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Inspired by a forgotten hero "Three Day Road"

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Inspired by a forgotten hero

By REBECCA CALDWELL

Thursday, May 12, 2005 Updated at 8:35 AM EDT

Globe and Mail Update

People keep telling Canadian author Joseph Boyden that his novel Three Day Road was the book he was meant to write. While pleased, Boyden finds the comments unsettling, since his book is only his debut novel -- albeit a debut novel that pitted publishers against each other in a bidding war that bumped the manuscript's price tag up to six figures.

"It's actually a bit frightening. I hope I have another book I'm meant to write, but it's so true," Boyden said during a recent interview while he was in Toronto for an appearance at the Harbourfront International Reading Series. "It deals with all the different parts of me and where I come from."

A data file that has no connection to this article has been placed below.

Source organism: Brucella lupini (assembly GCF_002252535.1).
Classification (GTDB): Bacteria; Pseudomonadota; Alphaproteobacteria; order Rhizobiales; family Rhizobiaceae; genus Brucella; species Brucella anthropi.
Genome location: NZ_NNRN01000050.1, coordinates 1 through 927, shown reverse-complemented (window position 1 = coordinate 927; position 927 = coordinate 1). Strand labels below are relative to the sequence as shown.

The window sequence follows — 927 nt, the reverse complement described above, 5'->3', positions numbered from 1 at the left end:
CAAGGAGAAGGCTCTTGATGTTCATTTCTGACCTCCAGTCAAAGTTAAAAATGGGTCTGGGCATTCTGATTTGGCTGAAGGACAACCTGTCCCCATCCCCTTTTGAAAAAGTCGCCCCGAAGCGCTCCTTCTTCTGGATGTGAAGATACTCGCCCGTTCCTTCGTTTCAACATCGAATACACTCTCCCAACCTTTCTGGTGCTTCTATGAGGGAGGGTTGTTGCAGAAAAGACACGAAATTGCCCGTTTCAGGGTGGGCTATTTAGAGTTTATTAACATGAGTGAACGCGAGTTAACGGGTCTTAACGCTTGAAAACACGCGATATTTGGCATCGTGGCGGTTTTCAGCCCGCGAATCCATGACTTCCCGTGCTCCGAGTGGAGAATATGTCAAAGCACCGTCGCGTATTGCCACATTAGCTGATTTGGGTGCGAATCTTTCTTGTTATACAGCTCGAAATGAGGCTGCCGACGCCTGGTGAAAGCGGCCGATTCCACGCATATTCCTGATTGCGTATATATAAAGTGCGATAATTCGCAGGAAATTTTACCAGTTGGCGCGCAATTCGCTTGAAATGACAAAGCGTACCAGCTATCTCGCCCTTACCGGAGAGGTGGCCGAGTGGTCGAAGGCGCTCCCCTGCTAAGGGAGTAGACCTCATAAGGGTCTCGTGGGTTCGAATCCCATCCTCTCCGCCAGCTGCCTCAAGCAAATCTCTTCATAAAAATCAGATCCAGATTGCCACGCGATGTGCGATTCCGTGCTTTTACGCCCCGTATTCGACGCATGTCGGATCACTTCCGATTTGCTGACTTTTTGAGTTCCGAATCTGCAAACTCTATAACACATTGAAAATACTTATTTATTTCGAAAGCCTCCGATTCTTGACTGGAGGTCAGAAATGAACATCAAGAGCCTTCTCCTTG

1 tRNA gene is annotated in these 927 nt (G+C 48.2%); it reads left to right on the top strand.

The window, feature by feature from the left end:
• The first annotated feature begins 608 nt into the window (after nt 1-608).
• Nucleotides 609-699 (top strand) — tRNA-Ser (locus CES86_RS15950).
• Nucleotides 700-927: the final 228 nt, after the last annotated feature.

Three Day Road is the story of Cree snipers Xavier Bird and Elijah Weesageechak, who served in the Canadian Army during the First World War.

The author's father, Lieutenant-Colonel Raymond Wilfrid Boyden, was a decorated Second World War veteran, a front-line doctor who served through the entire Italian campaign and the liberation of the Netherlands, earning a Distinguished Service Order for one particularly brutal stretch that saw him rescuing troops on foot under enemy fire.

And then there is Boyden's "core of who I am," as he puts it. He describes himself as part Métis, specifically Ojibwa. Growing up in Toronto, he would spend summers on reserves on Georgian Bay; he later taught on reserves near James Bay. Although it is part of his heritage, Boyden is quick to make clear that his own experience is not much like the majority of native Canadians.